This Public School $hakedown blog post by Jan Ressenger describes the American Enterprise Institute’s unwillingness to hear bad news about the impact of the two-decade-long takeover of Newark NJ public schools on the parents and students who reside in that city. The mismanagement of urban schools several decades ago combined with (or perhaps cause by) patronage by mayors and school board members made State takeovers a popular solution twenty years ago. The reasoning in the 1980s was that State Departments of Education had the expertise to operate underperforming school districts effectively and under their apolitical oversight the district’s would shed the patronage assignments and be organized more efficiently. Once the state intervened, so the thinking went, the State’s expertise would increase test scores and their administrative skill would reduce operational costs.  Twenty years later, as this post indicates, Newark still flounders academically and the patronage associated with locally elected officials has been replaced with state-level patronage (aka privatization). In the meantime, in the past thirty years the expertise of State Departments has diminished due to deep budget cuts making the whole notion of State control preposterous. And now instead of Newark being able to determine it’s own destiny with locally elected officials it is being privatized clumsily and dictatorially by the State appointed Superintendent who answers only to the Governor.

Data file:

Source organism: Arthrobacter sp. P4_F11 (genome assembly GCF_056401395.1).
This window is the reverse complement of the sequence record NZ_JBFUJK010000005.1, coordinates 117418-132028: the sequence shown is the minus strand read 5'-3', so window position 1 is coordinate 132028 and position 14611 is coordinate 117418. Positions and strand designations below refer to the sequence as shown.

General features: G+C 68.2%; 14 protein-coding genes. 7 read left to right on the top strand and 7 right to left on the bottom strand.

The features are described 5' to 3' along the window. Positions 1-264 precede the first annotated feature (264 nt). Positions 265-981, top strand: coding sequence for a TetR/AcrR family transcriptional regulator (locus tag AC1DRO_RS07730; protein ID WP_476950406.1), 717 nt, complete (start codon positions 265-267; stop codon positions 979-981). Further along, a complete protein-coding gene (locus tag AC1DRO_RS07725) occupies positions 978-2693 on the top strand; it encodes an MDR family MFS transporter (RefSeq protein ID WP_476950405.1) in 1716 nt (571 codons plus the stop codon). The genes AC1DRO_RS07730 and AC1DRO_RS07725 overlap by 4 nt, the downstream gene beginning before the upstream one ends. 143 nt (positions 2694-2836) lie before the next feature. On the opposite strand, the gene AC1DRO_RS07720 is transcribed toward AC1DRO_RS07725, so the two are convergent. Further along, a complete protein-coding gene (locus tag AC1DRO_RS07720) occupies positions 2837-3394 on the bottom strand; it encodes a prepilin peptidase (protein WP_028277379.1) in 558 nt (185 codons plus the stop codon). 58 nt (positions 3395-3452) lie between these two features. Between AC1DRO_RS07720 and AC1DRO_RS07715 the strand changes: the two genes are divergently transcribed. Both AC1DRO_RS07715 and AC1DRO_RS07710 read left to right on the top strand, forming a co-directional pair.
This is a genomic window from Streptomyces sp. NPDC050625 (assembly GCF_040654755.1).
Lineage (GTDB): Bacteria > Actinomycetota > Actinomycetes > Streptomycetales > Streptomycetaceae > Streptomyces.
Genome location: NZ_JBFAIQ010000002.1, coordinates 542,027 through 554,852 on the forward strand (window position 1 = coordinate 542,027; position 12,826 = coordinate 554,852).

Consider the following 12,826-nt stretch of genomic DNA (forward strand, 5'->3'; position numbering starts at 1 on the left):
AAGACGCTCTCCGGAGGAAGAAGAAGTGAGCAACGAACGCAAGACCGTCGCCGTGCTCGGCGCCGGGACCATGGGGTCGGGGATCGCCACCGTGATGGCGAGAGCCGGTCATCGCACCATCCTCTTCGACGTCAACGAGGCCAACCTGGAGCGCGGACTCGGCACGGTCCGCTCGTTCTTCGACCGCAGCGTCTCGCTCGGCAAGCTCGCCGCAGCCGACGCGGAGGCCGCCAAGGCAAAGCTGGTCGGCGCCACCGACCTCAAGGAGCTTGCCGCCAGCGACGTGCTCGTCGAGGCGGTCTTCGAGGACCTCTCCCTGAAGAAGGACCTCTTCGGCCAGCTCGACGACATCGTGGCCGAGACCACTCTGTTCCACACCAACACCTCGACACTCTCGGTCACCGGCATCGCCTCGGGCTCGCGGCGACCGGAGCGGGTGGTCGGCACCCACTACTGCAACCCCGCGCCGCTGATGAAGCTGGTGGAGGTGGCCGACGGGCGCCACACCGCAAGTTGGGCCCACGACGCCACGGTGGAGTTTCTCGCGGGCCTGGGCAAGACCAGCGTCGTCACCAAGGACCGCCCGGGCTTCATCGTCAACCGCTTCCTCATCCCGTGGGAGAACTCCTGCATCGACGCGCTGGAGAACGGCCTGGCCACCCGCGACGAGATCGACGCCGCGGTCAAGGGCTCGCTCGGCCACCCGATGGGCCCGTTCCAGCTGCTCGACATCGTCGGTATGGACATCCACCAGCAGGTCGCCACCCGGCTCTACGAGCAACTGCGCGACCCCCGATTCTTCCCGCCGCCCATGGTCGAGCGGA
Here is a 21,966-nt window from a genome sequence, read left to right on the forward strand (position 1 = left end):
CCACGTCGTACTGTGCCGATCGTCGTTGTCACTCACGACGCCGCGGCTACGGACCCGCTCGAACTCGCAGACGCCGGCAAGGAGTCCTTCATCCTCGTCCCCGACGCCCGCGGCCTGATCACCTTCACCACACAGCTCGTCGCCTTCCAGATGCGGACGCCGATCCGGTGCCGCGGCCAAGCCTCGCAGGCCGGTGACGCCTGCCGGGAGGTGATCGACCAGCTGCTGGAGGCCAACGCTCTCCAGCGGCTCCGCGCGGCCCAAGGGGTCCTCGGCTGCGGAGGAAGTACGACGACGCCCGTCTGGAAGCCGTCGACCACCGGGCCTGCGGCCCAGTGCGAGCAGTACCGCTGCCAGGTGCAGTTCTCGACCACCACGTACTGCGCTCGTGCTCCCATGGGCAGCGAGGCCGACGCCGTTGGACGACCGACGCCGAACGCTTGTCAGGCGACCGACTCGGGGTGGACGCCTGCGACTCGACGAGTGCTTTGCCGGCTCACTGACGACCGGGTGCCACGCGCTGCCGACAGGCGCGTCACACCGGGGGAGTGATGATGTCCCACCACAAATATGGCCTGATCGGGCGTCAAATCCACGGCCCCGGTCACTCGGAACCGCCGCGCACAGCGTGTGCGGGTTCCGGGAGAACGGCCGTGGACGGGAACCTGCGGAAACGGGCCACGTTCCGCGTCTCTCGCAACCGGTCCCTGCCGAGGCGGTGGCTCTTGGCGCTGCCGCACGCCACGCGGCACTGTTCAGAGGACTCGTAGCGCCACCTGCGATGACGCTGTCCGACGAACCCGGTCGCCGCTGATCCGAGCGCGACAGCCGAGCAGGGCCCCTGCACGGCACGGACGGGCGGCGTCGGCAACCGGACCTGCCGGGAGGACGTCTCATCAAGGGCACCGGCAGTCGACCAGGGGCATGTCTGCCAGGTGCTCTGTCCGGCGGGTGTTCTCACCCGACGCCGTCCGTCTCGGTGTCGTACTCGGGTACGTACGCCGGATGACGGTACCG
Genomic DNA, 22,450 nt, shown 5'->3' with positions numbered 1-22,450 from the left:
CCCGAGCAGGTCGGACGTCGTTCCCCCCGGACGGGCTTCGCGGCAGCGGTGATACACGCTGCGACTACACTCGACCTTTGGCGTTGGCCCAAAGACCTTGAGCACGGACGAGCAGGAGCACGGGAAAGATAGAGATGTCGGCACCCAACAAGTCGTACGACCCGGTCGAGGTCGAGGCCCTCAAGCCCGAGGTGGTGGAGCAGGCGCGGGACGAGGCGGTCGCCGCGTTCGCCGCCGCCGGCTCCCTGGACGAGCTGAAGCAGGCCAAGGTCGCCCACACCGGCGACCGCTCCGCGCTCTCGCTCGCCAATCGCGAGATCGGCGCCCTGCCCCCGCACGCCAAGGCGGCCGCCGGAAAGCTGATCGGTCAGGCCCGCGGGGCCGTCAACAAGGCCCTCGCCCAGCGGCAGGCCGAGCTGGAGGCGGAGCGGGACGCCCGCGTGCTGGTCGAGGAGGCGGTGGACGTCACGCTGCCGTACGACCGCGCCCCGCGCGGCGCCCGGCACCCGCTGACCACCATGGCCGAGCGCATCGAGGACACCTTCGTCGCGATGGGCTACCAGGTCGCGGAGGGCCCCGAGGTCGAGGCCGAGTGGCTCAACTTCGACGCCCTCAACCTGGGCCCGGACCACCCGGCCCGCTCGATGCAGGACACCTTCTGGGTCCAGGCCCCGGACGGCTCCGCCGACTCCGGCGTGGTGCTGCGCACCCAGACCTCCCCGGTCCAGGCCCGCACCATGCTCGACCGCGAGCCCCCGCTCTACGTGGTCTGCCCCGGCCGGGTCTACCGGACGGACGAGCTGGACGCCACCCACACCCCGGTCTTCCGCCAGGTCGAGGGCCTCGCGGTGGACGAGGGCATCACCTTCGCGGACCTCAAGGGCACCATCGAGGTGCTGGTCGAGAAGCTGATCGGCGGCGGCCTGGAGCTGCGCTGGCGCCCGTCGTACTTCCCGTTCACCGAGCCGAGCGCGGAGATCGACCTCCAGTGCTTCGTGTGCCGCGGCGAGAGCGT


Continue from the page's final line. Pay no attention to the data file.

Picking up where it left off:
It would be good to see State legislatures who have “state takeovers” as a solution to underperforming schools either repeal those laws or provide the State with funds to oversee the schools they are mandated to operate. Instead, I expect the majority of states to move in the direction of “market based” solutions whereby an administrator is given the authority to oversee the dismantling of the public schools and their replacement with for-profit charters…. because we ALL know that making money is the primary reason people go into the field of education.

PA Joins the State Lawsuit Parade

November 15, 2014 Leave a comment